On March 31, Madison suffers its first COVID fatality.
On April 2, Superintendent Tom Scarice announces he will leave the district at the end of the school year to take a job in Westport.
In early April, an early draft of the 2020-’21 budget is released as the town begins laying out a budget approval process that will not include a referendum.
On April 8, a Madison teen is arrested for “Zoom bombing,” working with another teen in New York to disrupt online classes.
The Planning & Zoning Commission approves a marina project on the East River that sparked some controversy due to potential environmental impacts.
The Charlotte L. Evarts Memorial Archives celebrates its 25th anniversary.
In late April, Lyons announces that planned referenda for the Academy School community center and the $129 school renewal project will be placed on hold indefinitely due to the difficulty of meeting during the pandemic.
On May 1, the town begins selling beach passes, and soon limits weekend access to residents only.
On May 2, the Madison Chamber of Commerce holds a “Love Your Local Merchant” event with curbside and outdoor shopping.
On May 5, spring sports are officially canceled statewide.
In early May, the Board of Selectmen and the Board of Finance approve a new lease for local private K-8 school Our Lady of Mercy Preparatory Academy to continue using the Island Avenue school building for at least another year.
The town officially approves a budget with a zero mill rate increase on May 5, cutting capital spending to account for a 2.18 percent overall operating increase.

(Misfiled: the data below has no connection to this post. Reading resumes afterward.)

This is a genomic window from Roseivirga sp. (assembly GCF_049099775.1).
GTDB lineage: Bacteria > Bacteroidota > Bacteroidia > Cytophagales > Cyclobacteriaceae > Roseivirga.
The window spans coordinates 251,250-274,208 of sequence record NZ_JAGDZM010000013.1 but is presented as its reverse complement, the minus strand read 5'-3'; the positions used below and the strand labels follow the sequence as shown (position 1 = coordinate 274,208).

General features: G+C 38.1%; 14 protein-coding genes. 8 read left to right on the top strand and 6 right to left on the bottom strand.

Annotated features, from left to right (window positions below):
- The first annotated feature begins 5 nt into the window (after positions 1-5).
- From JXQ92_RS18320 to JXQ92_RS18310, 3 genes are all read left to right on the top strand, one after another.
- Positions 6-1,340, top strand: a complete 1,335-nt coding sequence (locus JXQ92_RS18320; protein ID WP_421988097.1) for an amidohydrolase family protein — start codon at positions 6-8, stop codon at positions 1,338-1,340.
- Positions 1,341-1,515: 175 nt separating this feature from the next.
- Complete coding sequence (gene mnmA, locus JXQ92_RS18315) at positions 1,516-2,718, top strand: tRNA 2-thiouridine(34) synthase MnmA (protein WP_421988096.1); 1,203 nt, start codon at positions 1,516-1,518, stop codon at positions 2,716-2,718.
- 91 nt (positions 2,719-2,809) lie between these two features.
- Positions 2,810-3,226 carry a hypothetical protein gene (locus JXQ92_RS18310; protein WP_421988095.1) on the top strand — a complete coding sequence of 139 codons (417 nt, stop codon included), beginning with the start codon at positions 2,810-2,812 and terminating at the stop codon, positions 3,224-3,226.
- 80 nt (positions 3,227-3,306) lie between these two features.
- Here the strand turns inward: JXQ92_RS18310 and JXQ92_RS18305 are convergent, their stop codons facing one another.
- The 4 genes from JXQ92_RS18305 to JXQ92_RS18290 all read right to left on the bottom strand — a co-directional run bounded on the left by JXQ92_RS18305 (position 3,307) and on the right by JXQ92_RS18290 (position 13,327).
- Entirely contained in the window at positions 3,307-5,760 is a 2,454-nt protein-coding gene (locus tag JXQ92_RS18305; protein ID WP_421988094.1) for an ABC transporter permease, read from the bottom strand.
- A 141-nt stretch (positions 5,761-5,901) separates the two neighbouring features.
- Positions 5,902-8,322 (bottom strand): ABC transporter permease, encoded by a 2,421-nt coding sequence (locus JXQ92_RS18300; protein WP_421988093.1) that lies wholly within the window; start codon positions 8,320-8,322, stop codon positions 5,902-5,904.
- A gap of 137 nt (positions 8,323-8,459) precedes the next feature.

The schools announces Dr. JeanAnn Paddyfote as interim superintendent to lead the district while a search is conducted for a permanent replacement for Scarice.
In late May, the Planning & Zoning Commission approves the demolition and redevelopment of the historical General’s Residence house.
Inspired by a local teen, Temple Beth Tikvah on June 1 announces a year-long program to connect elderly people to youth using technology.
The Madison community joins together on the green around the First Congregational church for a June 7 vigil honoring George Floyd and other Black Americans killed by police. Local clergy also join in a statement against racism and violence.
Republican Noreen Kokoruda announces her bid to serve a sixth term representing the 101st Assembly District in the state house.
On June 13, a youth-led rally marches through the town in a more forceful protest against police brutality and racism, culminating in several speeches by local young people calling out racism and inequities in the community.
The E.C Scranton Library announces on June 17 that it will miss its July 1 planned reopening date as staff continue to work to make the building safe.
On June 18, The Daniel Hand High School Class of 2020 graduates at a drive-up ceremony in the high school parking lot, with decorated cars and a parade around the green in place of traditional festivities and celebrations.
In early July, students from The Country School install a marker honoring a local enslaved woman as part of the Witness Stones Project.
On July 12, the town holds its first socially distanced summer concert of the year.
Negotiations with a property owner that would allow the completion of the long-running downtown center project to finish up fall apart, and town officials say the project will likely cost more than had originally been represented.